In May 2021, we took an epic family road trip: 10 days, 8 states, and 6 national parks! Thanks to our 4th grader, we were able to get free admission to each national park we visited around the western United States.

I can’t remember when or how we learned about the national parks pass for fourth graders. We missed it with our oldest daughter, so I want to spread the word to other families with young children.




According to the national parks website, Every Kid Outdoors is a “federal public lands youth initiative to get all 4th graders and their families to experience the places that are home to our country’s natural treasures, rich history, and vibrant culture… The immediate goal is to provide an opportunity for each and every 4th grade student across the country to experience their federal public lands and waters in person throughout the school year.

Every year, beginning September 1, all kids in the fourth grade have access to their own Every Kid Outdoors pass at This pass provides free access to national parks across the country.”


National Park Family Road Trip




During “the year at home,” we went all-out planning, making sure every family member got to choose one or two places to visit. We checked out lots of library books, streamed several national parks documentaries, and read a bunch of travel blogs.

Once we picked our main destinations, we chose our stopping point for each night. (We did stay in several hotels along the way, but we also camped out four nights of the trip.)

This basic framework gave us lots of freedom to take detours and add new stops along the way. Our final itinerary ended up looking like this: 

  • Day 1: Badlands National Park, Mount Rushmore, Crazy Horse, Devil’s Tower
  • Day 2: Bighorn National Forest
  • Day 3: Mammoth Hot Springs (Yellowstone National Park)
  • Day 4: Grand Prismatic Spring + Old Faithful, Continental Divide, travel to Grand Teton
  • Day 5: Colter Bay + Jenny Lake (Grand Teton National Park)
  • Day 6: travel day through Idaho and Utah, arrive in Arizona
  • Day 7: Horseshoe Bend, Grand Canyon National Park
  • Day 8: Four Corners, Mesa Verde National Park, Great Sand Dunes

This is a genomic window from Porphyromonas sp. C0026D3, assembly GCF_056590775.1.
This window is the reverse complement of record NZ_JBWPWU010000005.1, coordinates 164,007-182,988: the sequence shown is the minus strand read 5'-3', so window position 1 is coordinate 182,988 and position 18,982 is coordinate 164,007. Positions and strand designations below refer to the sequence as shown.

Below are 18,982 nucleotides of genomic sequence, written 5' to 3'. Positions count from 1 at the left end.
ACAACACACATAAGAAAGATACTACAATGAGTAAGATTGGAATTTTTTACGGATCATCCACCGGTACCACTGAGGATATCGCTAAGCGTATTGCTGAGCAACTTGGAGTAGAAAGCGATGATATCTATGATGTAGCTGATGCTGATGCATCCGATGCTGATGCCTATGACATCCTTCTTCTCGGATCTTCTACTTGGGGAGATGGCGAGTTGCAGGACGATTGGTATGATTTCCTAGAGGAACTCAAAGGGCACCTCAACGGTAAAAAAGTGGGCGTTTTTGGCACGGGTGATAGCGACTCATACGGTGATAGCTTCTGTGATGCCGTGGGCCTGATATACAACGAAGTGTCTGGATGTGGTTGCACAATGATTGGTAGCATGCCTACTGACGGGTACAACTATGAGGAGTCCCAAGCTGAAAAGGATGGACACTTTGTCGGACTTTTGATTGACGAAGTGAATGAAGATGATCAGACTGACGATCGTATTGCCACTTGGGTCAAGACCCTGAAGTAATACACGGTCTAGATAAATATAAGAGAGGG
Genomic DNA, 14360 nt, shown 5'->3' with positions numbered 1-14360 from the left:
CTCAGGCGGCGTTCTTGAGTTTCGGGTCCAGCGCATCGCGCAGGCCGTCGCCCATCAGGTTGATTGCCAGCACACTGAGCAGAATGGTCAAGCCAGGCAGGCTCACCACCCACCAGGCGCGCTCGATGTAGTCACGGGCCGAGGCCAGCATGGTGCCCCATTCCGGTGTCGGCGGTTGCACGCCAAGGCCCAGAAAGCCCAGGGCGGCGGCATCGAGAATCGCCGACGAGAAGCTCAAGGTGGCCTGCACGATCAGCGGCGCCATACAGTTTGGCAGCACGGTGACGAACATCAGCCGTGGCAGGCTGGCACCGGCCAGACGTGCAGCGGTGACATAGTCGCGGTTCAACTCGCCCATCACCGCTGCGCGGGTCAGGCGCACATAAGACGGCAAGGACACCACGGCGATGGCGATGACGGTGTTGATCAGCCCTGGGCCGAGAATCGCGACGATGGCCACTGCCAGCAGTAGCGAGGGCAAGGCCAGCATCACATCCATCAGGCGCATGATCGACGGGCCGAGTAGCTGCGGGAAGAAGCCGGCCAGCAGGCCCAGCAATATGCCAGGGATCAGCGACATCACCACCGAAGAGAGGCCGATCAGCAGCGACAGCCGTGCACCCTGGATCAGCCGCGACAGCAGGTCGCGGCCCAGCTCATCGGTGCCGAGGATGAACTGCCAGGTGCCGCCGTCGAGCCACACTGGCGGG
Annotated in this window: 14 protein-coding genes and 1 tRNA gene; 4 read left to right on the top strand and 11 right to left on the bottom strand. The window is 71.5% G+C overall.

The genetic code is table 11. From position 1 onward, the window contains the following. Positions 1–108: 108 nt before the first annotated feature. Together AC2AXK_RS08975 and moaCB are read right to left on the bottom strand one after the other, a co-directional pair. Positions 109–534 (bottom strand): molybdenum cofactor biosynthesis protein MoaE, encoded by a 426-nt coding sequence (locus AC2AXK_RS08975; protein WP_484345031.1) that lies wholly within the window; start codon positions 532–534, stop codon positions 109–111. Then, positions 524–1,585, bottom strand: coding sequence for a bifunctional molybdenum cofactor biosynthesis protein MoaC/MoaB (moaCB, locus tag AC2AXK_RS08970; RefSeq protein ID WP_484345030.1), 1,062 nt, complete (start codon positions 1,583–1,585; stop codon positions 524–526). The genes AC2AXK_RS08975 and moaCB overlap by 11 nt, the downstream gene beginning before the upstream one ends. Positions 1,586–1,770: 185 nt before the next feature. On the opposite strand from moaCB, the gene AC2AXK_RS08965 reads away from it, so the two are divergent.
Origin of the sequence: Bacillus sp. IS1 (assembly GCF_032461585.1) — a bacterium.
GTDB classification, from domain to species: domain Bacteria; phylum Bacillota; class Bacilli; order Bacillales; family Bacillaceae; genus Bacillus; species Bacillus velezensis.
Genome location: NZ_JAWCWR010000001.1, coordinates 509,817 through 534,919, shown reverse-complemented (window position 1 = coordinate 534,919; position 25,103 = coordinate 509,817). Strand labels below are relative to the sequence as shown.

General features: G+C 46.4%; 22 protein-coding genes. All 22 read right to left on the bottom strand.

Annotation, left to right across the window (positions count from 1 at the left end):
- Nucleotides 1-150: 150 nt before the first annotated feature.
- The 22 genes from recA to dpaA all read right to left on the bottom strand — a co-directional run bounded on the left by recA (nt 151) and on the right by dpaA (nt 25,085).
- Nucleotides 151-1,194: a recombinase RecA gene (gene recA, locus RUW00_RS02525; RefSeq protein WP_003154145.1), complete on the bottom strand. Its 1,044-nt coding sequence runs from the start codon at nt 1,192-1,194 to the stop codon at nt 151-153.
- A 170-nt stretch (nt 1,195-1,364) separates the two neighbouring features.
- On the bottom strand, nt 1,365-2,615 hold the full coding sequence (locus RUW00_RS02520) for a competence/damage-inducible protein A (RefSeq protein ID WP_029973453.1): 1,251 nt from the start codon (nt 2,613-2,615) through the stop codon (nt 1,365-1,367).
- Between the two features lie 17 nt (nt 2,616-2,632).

• Days 9 & 10: travel home through Colorado and Nebraska



Maybe. We spent a lot of time in the car and didn’t have a lot of time at a few of the national parks. But we knew this might be our only family trip to the western U.S., so we wanted to see as much as possible with our kids. They can always go back for another visit when they are older.


Packing for a 10-day family road trip was intense. We experienced every type of weather, from snow in Wyoming to intense heat down in Arizona. We wanted to be prepared for every scenario AND we had to fit everything into our small sedan with two medium-sized kids. That’s why we did lots of research and spread out our purchases over a number of months.



We camped four nights of the trip: once at a KOA campground in Montana, two nights at Colter Bay in Grand Teton National Park, and one night at Mather in Grand Canyon National Park. Each of these experiences had pros and cons, but they were definitely once-in-a-lifetime moments that we’ll remember forever.

Check out our list of camping essentials to see which items made the final cut!

I’ll be updating this post with links to our experiences for those of you who are planning your own national parks family road trip. We had such a fun time making memories, and it will be fun to share some of those with each of you!

National Parks Family Road Trip